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I just installed Creative Suite 6 on my computer. I was working on some artwork for a client in Illustrator and having a hard time getting the right colors. I noticed they were all very dull. So I did some testing, and sure enough, Illustrator is not displaying my colors correctly. The screenshot below shows the color that I picked (bright neon green) and the square to the right is how it is displaying. I tried the same thing in Photoshop and it works just fine.

What's going on here? I never experienced anything like this in CS3. Is there some sort of setup that I need to do with my colors?

Thanks.

Screenshot:

Screenshot of problem

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Is your document in CMYK or RGB mode? Picking RGB colors for application in a CMYK document will result in a "dulling" of the colors most of the time. –  Scott Oct 26 '12 at 6:14
    
Document is in CMYK and colors are also CMYK. Something else that's interesting to note: I opened a document with a box colored with blue - Pantone 280 C. I copied/pasted the box into a new document and it looks purple (but still says it's Pantone 280 C). –  ethayne Oct 26 '12 at 6:26
    
What computer/monitor/OS are you using? Is your monitor color calibrated? I know these are very elementary questions, but a critical starting point. –  user12661 May 11 '13 at 12:41
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4 Answers 4

up vote 4 down vote accepted

You don't specify if you're doing work for display (RGB) or for print (CMYK). That green, with its 100% saturation, would probably cause you problems when printing.

Illustrator is trying to help you. It's trying to keep you from using colors that cannot properly display or print. This is what color management does. The color that you are trying to select is outside the gamut of the color model that your CS6 applications all are now set to use. This was likely changed when you upgraded.

In the color picker screen, there are some controls that you probably never paid any attention to, which I have labeled in the attached image:

Color picker

  1. The little warning symbol to the left of the OK button appears when the color you're specifying is out of gamut.
  2. The box showing what Illustrator suggests converting the color to, to stay within the color model.
  3. A little box icon, which I think is supposed to represent a color model or something.
  4. Another box, which on my CS5 shows the color that is specified in the picker, not the corrected one. Not sure why yours shows the corrected color; maybe CS6 is just EVEN MORE STRONGLY suggesting that you correct the color.

In order to get Illustrator to accept the out-of-gamut color, click 3 or 4 (at least on CS5 I can click 4). You could possibly have an issue with that color displaying consistently across different displays. Since I don't know what you're designing, I can't say how good of an idea that might be.

Or, you can change your color profile. In Illustrator, it's under Edit > Color Settings. You'll probably need to read up on the arcana of color management to determine what is best for you.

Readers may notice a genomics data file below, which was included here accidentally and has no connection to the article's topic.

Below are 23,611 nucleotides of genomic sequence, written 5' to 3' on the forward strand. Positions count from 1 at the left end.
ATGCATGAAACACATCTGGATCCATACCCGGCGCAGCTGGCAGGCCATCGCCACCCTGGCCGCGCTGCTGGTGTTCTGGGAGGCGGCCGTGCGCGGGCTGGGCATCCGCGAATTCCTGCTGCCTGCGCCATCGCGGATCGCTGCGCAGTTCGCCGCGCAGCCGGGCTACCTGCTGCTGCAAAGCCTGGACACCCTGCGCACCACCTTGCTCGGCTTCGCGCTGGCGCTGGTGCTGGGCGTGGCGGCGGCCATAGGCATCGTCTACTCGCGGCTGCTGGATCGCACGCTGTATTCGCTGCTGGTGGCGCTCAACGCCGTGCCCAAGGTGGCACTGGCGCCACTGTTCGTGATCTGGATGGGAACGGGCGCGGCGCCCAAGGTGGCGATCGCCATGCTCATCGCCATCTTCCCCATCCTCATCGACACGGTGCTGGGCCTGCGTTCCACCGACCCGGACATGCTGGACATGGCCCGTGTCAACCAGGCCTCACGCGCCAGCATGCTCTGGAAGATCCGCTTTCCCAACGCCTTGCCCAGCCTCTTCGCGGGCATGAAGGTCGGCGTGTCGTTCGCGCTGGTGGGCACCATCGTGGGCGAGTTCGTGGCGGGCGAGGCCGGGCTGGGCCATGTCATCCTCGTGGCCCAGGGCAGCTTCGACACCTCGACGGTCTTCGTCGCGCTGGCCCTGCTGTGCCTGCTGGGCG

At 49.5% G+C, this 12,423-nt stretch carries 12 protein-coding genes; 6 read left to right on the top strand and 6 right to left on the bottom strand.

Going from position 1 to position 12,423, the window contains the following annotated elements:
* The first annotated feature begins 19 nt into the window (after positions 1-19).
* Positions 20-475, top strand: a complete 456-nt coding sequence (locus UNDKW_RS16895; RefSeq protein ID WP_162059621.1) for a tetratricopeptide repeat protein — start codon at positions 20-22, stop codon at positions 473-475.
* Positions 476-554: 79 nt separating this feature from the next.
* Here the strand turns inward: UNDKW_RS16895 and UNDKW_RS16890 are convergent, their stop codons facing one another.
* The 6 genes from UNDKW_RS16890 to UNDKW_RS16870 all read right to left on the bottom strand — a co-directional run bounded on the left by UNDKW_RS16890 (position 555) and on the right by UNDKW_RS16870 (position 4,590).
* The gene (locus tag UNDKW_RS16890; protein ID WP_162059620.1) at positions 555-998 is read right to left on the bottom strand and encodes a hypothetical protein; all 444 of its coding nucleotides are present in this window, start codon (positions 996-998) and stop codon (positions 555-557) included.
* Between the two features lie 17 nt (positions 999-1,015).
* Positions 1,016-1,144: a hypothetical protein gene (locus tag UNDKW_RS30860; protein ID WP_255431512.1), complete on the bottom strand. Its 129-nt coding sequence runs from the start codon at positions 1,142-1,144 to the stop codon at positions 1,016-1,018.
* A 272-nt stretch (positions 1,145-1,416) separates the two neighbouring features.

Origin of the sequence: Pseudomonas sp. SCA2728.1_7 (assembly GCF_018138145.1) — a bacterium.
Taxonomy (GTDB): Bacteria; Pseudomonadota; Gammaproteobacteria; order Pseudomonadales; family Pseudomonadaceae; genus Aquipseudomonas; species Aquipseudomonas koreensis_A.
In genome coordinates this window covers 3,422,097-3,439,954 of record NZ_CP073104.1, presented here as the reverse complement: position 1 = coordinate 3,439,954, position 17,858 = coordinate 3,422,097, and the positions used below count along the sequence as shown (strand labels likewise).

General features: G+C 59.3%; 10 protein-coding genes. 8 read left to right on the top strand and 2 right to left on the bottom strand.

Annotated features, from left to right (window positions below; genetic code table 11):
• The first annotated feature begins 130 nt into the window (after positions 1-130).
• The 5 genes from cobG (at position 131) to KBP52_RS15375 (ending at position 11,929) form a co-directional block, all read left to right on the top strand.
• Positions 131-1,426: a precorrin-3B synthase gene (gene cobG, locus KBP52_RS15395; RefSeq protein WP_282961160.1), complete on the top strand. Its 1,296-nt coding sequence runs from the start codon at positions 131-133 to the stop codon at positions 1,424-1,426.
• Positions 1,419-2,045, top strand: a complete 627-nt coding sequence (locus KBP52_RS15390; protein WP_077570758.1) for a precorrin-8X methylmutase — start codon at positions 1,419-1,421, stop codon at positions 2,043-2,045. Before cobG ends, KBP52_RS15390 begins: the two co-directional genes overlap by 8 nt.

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I had the exact same issue as you with Illustrator CS6. All you have to do is go under "File", go to "Document Color Mode", and select "RGB". It works! :)

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I was changing every other setting to RGB but somehow missed this one. Thank you! –  JKFrox Apr 3 at 17:47
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This happened to me a few times and I always noticed that it varies according to the profile I select when I open new document. The bright green should appear fine, if you select Web... under profile settings. Worked for me. Hope that helps.

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When you specify colors via hex, you specify RGB values. Since hex is only used for screen, it's just another form of RGB information.

You'll find that if you open the color picker in Illustrator and insert the C and Y values the colors will match the document behind the picker. Note when entering the CMYK values the hex value is different.

CMYK document, color picker opened and hex value input:
HEX

CMYK document, color picker opened and C and Y values input:
CMYK

The color picker in Illustrator isn't as integrated with the document the way it is in other Adobe applications. There's some development hurdle which the AI team hasn't worked out. This is why you can't eye-drop colors when the color picker is open as well.

In short, if working in CMYK input CMYK values, not hex or RGB values.

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Thanks for the good info, Scott. When I switch my document to RGB mode, it allows me to pick the neon green. Does that mean that neon green just doesn't exist as a CMYK color? Also, is this new behavior in CS6? I've been using CS3 for years and never dealt with this. –  ethayne Oct 26 '12 at 15:19
    
Alright, so I was mistaken. I just tried the same test in CS5 at work and it does the same thing. I've just never noticed it before I guess (I don't work with bright neon colors real often). Also, some colors are dulled more than others. Neon green, for example, just happens to be one that is dulled a lot. –  ethayne Oct 26 '12 at 16:51
    
Yes, that's exactly what it means. If you look carefully there's a little warning sign next to the Ok button. Hover over it, and it says "Out of gamut". That means the color can't be represented in CMYK. If you take a look at dx.aip.org/advisor/cmyk_color.html you can see a picture that represents what colors CMYK can reproduce vs RGB. –  Alan Shutko Oct 26 '12 at 18:26
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